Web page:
State officials say it’s unclear new tariffs issued by China on 128 U.S. products may affect some of Georgia’s top agricultural exports.
The tariffs announced on Monday would generate an additional 15 percent tax increase on Georgia’s fresh or dried nuts, peaches and nectarines, and fresh and dried fruit.
The Georgia Department of Agriculture, however, says it does not anticipate big changes following China’s actions.
“With 90 percent of Georgia’s produce entering the fresh market and therefore not exported offshore, we do not expect any major impact to our fruit and vegetable farmers at this time,” said Leslie Davis, a spokesperson at the Georgia Department of Agriculture in an email.
Poultry products which rank among the state’s top commodities by value are excluded from the list of items to be hit by the new tariffs.
Don Koehler, the executive director at the Georgia Peanut Commission says his organization cannot make an immediate assessment of the impact of the proposed tariff as its not yet clear to them what kind of products will be targeted.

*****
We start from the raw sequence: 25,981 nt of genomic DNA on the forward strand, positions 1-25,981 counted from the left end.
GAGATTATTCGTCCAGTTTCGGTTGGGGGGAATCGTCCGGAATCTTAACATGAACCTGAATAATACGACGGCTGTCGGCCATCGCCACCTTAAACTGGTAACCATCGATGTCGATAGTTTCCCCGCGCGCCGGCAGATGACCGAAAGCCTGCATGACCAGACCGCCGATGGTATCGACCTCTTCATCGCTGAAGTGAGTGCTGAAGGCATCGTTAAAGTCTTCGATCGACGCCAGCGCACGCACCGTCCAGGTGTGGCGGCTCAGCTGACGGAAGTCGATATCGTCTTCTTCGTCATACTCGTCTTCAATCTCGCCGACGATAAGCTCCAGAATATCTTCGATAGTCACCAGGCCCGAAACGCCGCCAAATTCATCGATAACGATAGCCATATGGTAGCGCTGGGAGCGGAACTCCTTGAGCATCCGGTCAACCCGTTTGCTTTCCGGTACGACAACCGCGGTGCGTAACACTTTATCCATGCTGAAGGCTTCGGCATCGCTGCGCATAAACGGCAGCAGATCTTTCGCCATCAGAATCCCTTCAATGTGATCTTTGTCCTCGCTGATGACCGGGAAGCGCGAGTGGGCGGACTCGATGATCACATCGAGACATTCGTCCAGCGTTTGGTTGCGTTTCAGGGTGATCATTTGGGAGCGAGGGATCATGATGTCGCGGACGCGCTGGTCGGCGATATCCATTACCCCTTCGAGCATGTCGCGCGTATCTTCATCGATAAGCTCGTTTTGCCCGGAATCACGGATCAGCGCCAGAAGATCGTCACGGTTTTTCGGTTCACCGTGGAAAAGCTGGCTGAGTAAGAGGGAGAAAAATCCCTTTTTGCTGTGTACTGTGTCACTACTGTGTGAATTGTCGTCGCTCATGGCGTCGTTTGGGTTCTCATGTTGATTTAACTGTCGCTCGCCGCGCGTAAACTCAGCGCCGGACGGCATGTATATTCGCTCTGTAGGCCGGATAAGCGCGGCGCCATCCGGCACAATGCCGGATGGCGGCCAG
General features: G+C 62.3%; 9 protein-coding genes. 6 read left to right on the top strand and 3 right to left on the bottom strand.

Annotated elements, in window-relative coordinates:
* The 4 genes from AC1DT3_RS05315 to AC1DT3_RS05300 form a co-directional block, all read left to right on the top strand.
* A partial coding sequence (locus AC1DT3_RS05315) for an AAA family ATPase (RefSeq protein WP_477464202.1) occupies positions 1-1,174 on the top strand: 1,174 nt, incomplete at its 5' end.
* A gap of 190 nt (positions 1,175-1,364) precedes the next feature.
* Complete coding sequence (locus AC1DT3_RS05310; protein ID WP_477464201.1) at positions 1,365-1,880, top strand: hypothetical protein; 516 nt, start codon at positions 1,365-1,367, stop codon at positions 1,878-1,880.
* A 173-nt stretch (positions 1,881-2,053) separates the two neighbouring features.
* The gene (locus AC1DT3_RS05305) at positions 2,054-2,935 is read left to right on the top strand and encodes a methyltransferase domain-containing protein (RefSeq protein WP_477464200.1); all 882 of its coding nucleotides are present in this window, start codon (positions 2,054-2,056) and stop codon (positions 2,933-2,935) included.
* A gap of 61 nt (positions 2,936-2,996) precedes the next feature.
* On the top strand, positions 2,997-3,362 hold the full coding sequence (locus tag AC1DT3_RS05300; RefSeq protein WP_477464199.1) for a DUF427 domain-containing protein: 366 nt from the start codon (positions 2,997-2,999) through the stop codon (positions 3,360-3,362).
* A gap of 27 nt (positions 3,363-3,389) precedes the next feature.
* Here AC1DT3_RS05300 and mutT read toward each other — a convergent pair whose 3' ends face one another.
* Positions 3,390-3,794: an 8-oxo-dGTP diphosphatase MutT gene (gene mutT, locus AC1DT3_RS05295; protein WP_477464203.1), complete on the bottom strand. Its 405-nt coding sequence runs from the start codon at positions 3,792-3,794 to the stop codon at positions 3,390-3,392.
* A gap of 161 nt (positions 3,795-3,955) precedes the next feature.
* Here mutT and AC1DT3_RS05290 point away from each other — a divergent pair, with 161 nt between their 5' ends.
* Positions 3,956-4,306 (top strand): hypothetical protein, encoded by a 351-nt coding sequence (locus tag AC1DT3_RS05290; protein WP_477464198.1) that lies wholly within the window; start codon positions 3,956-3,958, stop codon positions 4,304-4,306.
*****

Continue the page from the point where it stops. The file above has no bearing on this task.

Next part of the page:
“I just don’t think we know enough to be able to comment on that for now,” said Koehler by phone.
Koehler however says he supports free trade initiatives and hopes trade with China continues.
In 2016, Georgia peanuts accounted for 49 percent of the nation’s peanut production, yielding 1.39 million tons of the product.
According to the University of Georgia’s Center for Agribusiness and Economic Development, Georgia’s agricultural industry contributes $73.3 billion to the state’s economy, with one in seven people in the state working in either agriculture, forestry or related fields.
China’s move is widely seen as a retaliation to President Trump’s tariffs on its steel and aluminum imports in early March.
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